Students showcase proficiency in 10 world languages
Around the world, millions of Muslim women believe that wearing a hijab, a religious headscarf, allows them to publicly show love and pride in their faith while also giving them a sense of courage and self-esteem.
What is the Seal of Biliteracy?
The Seal of Biliteracy was established by the New York State Legislature in 2012 to encourage the study of languages, recognize the value of World Language instruction, affirm the value of diversity in a multilingual society, identify high school graduates with multilingualism and multi-literacy skills for universities and /or employers, and to prepare students with 21st–Century skills. Check out more on this page of the New York State Education Department website.
At OCM BOCES, the Mid-State RBERN team that facilitated the Seal of Biliteracy event included Tanya Rosado-Barringer, Coordinator; Maria Fenton, Resource Specialist; Yanira Stoker, Resource Specialist; Janna Fiermonte Rodriguez, Resource Specialist; Kenneth Vreeland, PRHYLI Trainer; Kimi Sisskind, Resource Specialist; and Cindy Seeley, Office Manager.
Hala Aldwas, a senior from North Syracuse, explained this feeling of empowerment in two languages — Arabic and English — during the New York State Seal of Biliteracy (NYSSB) presentations held April 29 at the OCM BOCES Main Campus in Liverpool. The event drew 110 students from a consortium of districts brought together by the Midstate Regional Bilingual Education Resource Network, or RBERN, which is housed under OCM BOCES.
“I believe that the hijab is a choice, and women shouldn’t be forced to wear it,” Hala explained. “Even though Muslim women are facing daily discrimination, to me my hijab is confidence … It is courage and strength.”
Panels of evaluators sat before the students to listen, observe and pose questions. They ultimately decided if students qualified for the Seal, a symbol of high-level proficiency in speaking, reading, writing and listening. The honor is significant because the NYSSB seal is affixed to a student’s high school diploma and transcript, giving them an edge with employers and universities, among other advantages. They also receive a blue-and-gold medal from the New York State Education Department to wear with their graduation robes.
“This day is always one of my favorite days of the school year,” said one evaluator, Heather Puchta, a house principal at Cicero-North Syracuse High School. “I have the opportunity every year to hear students speaking in the world language that they have been studying for six years. As a former world language teacher, there is nothing better than this!”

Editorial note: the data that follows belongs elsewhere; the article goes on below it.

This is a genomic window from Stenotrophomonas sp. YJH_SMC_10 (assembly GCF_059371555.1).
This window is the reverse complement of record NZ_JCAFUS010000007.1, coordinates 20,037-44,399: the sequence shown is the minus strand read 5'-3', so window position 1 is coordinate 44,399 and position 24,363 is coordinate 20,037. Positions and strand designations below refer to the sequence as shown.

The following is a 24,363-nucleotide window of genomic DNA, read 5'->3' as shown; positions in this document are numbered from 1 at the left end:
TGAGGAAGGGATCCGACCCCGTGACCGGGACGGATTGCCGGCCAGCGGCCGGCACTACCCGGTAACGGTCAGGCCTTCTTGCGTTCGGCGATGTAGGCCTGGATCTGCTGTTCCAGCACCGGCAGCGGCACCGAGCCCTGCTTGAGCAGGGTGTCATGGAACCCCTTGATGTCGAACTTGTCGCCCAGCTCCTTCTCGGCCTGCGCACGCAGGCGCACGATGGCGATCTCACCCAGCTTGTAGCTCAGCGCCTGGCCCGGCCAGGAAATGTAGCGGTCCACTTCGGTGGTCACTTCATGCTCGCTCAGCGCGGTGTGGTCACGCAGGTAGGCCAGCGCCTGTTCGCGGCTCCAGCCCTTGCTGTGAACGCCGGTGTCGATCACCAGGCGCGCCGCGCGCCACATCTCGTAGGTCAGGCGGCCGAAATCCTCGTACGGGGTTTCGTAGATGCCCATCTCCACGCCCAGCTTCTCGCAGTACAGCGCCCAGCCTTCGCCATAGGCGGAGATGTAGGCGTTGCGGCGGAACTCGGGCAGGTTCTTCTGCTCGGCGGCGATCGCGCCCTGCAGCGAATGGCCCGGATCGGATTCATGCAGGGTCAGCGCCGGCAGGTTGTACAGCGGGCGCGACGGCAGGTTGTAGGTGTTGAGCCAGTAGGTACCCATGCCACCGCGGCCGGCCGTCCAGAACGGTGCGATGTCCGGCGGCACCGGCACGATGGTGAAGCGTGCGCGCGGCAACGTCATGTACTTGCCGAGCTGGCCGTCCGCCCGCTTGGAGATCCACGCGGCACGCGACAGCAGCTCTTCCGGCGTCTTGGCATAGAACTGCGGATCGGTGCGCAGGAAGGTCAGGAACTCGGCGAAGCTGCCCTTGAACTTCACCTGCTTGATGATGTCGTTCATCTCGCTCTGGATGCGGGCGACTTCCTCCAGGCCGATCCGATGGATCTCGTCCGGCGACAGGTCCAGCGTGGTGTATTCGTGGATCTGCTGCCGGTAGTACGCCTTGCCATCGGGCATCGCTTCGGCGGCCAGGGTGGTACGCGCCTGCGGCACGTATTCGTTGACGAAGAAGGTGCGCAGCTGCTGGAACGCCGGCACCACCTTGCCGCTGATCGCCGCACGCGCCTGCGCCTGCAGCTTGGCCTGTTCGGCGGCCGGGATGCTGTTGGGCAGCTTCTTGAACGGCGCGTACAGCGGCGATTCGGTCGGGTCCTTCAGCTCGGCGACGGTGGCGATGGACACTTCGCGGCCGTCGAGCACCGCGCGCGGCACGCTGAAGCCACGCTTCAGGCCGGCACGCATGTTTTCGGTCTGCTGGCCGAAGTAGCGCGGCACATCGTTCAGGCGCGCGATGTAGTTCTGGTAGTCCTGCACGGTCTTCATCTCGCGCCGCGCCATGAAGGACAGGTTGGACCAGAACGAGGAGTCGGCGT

Overall, she was impressed with the quality of the presentations.
“The students did a fantastic job,” she said. “Every student that presented should be proud of themselves. This is a huge accomplishment.”
Ryan Flynn, a senior from Marcellus, spoke in French about the French baccalaureate and compared it to the American SAT. His teacher, Jessica Cuello, urged him to try for the Seal, even though it usually means a lot of extra work and practice outside of class.
“I honestly didn’t even think I could speak for 10 minutes in French, but she pushed us to do it and she helped us decide on a topic,” Ryan said. “I was kind of sweating, but it went well.”
Marcellus senior Annaliese Bird discussed the French healthcare system, which offers universal healthcare, and compared it to the combination of public and private healthcare in the United States. When her presentation was over, she was relieved to be done. The morning had started a bit “hectic,” she said, because her car wouldn’t start, which almost made her late for the event, and the computer was slow to load her slideshow.
“I was able to stay calm, luckily, and the presentation went well,” she said. “I felt pretty confident going in. It was just the questions I was worried about, whether I would understand them and be able to respond with an adequate answer. But it went pretty well; I feel confident.”
Two students from Baldwinsville pursued the Seal simply because they liked the idea of a challenge.
Senior James McKenney, for example, believes that “challenges always motivate people to do something.” He gave a presentation about his mother, who is 100% Mexican, and credits her for exposing the family to the eye-opening experiences that come with living in other parts of the world, celebrating diversity, speaking new languages, and exploring cultures.
“She’s awesome,” he said. “She always really pushes me to speak at home. I never lived in Mexico, but I always grew up with the language.”
His classmate, Aidan Kalin, is heading for the U.S. Navy next year as a Navy diver. That challenge, he said, symbolizes a desire he has to challenge himself, even if success seems unlikely at the outset. Pursuing the Seal of Biliteracy also fell into that category. Aidan gave a presentation on the Spanish Civil War because he had done a lot of research on the topic. He said speaking a second language will automatically boost his salary in the Navy.
“Sometimes in life, you’ve just got to work toward a goal you want,” he said.